Van Tassel believes as globalization has progressed, cost advantages once enjoyed by certain countries over others have been eliminated. With a more even playing field, Van Tassel believes buyers can benefit from an international fair and focus on finding the best product rather than fixating on prices. “The world of textiles has changed with the economy,” she said. “People are aware that you have to buy it better, not cheaper.” SpinExpo will host 75 exhibitors from 15 countries. Van Tassel said more than 350 people had preregistered as of last week and that she expected around 3,000 to attend. Special attention will be paid to showing buyers how the yarn performs as a fabric and a developed look.
“When it comes to sourcing for something as technical as the yarn you’re going to use for fabrics, this becomes much more complicated so you have to illustrate it,” she said. “The buyers want to see what it will look like once it’s processed. They can find that in our show.” One show that won’t be returning to New York for the summer session is Prefab: The Supima Premium Fabric Show. Buxton Midyette, marketing director for Supima, said the show will return for the January textile market week. “The January shows focus on spring-summer, and that really is the strongest season for Supima in terms of lighter weight fabrics and the types of fabrics that are being marketed at that time,” said Midyette. “That’s where we want to channel and focus our energy.” Competition on the West Coast will continue to heat up through the end of the year. GlobalTex hosted its first show in late April, attracting some 125 exhibitors and more than 2,200 visitors. The show will return to the Los Angeles Convention Center Oct. 13 to 15.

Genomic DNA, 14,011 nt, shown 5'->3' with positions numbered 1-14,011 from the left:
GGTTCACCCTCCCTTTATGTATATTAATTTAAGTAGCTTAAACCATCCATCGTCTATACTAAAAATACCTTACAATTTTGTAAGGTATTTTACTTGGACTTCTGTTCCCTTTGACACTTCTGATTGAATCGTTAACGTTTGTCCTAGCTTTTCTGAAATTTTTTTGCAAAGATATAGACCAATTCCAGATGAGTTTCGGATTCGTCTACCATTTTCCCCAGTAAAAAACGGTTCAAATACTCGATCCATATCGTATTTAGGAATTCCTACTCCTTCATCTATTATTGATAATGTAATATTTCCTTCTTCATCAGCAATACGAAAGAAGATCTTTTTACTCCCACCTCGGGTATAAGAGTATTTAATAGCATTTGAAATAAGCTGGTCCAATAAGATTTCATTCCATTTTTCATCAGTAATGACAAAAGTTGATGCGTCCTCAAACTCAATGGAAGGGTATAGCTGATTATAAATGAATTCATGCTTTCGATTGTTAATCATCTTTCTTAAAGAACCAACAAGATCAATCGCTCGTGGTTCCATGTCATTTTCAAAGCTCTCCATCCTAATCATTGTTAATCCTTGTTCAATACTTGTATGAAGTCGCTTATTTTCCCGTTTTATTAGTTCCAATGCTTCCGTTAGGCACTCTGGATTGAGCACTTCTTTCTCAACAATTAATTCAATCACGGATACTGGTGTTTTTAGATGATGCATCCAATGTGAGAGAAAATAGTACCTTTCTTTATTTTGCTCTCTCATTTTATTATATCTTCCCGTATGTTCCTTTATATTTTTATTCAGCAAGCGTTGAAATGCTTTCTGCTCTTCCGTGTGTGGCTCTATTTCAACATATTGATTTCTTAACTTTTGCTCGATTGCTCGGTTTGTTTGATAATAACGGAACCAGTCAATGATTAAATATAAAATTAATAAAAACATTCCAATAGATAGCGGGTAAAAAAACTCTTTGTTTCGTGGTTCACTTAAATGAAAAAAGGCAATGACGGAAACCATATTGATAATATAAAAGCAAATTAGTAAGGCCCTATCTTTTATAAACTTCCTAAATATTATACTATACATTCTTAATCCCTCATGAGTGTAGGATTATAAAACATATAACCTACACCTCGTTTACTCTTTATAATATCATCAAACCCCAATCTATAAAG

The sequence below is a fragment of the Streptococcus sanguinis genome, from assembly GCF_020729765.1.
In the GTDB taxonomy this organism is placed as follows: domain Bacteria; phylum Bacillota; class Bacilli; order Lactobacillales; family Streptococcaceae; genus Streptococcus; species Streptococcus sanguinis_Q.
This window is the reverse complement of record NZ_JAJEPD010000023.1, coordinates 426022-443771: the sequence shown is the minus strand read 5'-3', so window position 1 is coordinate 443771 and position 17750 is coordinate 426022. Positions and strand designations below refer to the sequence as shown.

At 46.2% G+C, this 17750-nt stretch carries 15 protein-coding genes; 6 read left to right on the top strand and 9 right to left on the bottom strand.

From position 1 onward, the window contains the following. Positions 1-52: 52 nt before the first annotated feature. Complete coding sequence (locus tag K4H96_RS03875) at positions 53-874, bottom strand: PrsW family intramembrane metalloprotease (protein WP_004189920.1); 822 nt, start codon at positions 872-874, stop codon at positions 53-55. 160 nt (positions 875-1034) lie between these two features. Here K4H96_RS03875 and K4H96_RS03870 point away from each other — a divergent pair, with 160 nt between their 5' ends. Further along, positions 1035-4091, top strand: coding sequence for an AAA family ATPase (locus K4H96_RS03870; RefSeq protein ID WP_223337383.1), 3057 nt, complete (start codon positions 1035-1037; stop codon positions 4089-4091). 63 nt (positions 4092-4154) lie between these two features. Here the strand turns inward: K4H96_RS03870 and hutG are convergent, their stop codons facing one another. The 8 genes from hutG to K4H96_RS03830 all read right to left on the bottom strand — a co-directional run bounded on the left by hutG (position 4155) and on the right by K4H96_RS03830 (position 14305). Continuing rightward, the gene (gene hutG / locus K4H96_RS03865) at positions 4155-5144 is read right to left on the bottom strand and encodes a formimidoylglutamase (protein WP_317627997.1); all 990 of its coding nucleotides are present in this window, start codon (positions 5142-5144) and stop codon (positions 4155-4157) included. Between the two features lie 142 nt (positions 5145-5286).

Bill Winsor, president and chief executive officer of Market Center Management, which organizes the show, said he was pleased with the first edition and believes it has set a solid platform from which to grow the show. “It met our expectation in terms of the look and feel and excitement of the event,” said Winsor. For the October edition, Winsor expects to triple the number of exhibitors to between 325 and 375. He said the April show had 2,300 attendees, but some 2,500 have already pre-registered for the next show. “With this upcoming event we feel very strongly about getting a good representation from places like Turkey, more from Italy and France,” he said. He also expects to have more exhibitors from Latin America. According to Winsor, other international
trade associations have been more receptive to joining the show after hearing about favorable reaction to the debut event.
Winsor also feels buyers and exhibitors alike will be more optimistic heading into the show. “People were pretty apprehensive during the first quarter this year,” he said. “I think the shakeout has occurred and that in terms of anxiety level, people can now look around and realize they still have a job.” The Los Angeles International Textile Show and Material World have partnered their shows. Both will take place Sept. 20 to Oct. 2 at the California Market Center.